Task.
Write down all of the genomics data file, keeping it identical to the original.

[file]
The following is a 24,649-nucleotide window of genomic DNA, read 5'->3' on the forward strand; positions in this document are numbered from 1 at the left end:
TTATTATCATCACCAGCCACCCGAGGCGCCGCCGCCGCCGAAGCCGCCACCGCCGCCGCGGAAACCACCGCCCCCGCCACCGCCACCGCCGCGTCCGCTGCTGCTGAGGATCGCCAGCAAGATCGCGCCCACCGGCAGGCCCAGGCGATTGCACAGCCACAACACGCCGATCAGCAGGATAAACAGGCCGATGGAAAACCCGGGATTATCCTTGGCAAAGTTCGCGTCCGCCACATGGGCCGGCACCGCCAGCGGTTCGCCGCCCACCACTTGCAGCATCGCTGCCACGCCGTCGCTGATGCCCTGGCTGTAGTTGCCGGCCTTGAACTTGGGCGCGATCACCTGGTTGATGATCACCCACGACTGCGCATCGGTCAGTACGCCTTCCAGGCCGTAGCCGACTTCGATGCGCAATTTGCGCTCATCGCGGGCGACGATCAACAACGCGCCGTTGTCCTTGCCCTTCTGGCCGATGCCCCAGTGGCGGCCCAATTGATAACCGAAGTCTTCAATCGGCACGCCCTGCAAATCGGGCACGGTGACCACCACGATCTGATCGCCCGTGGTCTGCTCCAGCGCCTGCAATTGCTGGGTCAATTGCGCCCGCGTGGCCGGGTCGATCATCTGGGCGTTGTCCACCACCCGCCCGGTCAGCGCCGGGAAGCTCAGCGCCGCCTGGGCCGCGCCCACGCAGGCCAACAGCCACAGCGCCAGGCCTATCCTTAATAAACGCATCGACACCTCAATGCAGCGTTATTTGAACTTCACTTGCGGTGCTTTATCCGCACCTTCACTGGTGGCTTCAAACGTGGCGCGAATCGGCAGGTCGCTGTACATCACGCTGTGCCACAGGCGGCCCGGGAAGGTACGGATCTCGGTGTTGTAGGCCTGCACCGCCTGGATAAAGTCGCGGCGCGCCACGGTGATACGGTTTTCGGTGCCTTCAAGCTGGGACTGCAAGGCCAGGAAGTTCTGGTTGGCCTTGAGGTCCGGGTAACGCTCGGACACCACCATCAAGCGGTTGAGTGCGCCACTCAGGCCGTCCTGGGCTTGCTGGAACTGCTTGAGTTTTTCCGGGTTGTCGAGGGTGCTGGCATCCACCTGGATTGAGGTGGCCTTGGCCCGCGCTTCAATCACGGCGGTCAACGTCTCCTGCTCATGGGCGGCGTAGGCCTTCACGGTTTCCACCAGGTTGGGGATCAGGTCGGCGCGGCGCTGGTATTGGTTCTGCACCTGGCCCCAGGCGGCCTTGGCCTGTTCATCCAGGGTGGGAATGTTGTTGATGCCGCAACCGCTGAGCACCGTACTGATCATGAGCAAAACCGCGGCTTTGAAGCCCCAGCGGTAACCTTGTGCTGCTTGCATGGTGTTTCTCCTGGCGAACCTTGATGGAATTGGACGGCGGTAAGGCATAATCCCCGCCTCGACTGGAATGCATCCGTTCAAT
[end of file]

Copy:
The following is a 24,649-nucleotide window of genomic DNA, read 5'->3' on the forward strand; positions in this document are numbered from 1 at the left end:
TTATTATCATCACCAGCCACCCGAGGCGCCGCCGCCGCCGAAGCCGCCACCGCCGCCGCGGAAACCACCGCCCCCGCCACCGCCACCGCCGCGTCCGCTGCTGCTGAGGATCGCCAGCAAGATCGCGCCCACCGGCAGGCCCAGGCGATTGCACAGCCACAACACGCCGATCAGCAGGATAAACAGGCCGATGGAAAACCCGGGATTATCCTTGGCAAAGTTCGCGTCCGCCACATGGGCCGGCACCGCCAGCGGTTCGCCGCCCACCACTTGCAGCATCGCTGCCACGCCGTCGCTGATGCCCTGGCTGTAGTTGCCGGCCTTGAACTTGGGCGCGATCACCTGGTTGATGATCACCCACGACTGCGCATCGGTCAGTACGCCTTCCAGGCCGTAGCCGACTTCGATGCGCAATTTGCGCTCATCGCGGGCGACGATCAACAACGCGCCGTTGTCCTTGCCCTTCTGGCCGATGCCCCAGTGGCGGCCCAATTGATAACCGAAGTCTTCAATCGGCACGCCCTGCAAATCGGGCACGGTGACCACCACGATCTGATCGCCCGTGGTCTGCTCCAGCGCCTGCAATTGCTGGGTCAATTGCGCCCGCGTGGCCGGGTCGATCATCTGGGCGTTGTCCACCACCCGCCCGGTCAGCGCCGGGAAGCTCAGCGCCGCCTGGGCCGCGCCCACGCAGGCCAACAGCCACAGCGCCAGGCCTATCCTTAATAAACGCATCGACACCTCAATGCAGCGTTATTTGAACTTCACTTGCGGTGCTTTATCCGCACCTTCACTGGTGGCTTCAAACGTGGCGCGAATCGGCAGGTCGCTGTACATCACGCTGTGCCACAGGCGGCCCGGGAAGGTACGGATCTCGGTGTTGTAGGCCTGCACCGCCTGGATAAAGTCGCGGCGCGCCACGGTGATACGGTTTTCGGTGCCTTCAAGCTGGGACTGCAAGGCCAGGAAGTTCTGGTTGGCCTTGAGGTCCGGGTAACGCTCGGACACCACCATCAAGCGGTTGAGTGCGCCACTCAGGCCGTCCTGGGCTTGCTGGAACTGCTTGAGTTTTTCCGGGTTGTCGAGGGTGCTGGCATCCACCTGGATTGAGGTGGCCTTGGCCCGCGCTTCAATCACGGCGGTCAACGTCTCCTGCTCATGGGCGGCGTAGGCCTTCACGGTTTCCACCAGGTTGGGGATCAGGTCGGCGCGGCGCTGGTATTGGTTCTGCACCTGGCCCCAGGCGGCCTTGGCCTGTTCATCCAGGGTGGGAATGTTGTTGATGCCGCAACCGCTGAGCACCGTACTGATCATGAGCAAAACCGCGGCTTTGAAGCCCCAGCGGTAACCTTGTGCTGCTTGCATGGTGTTTCTCCTGGCGAACCTTGATGGAATTGGACGGCGGTAAGGCATAATCCCCGCCTCGACTGGAATGCATCCGTTCAAT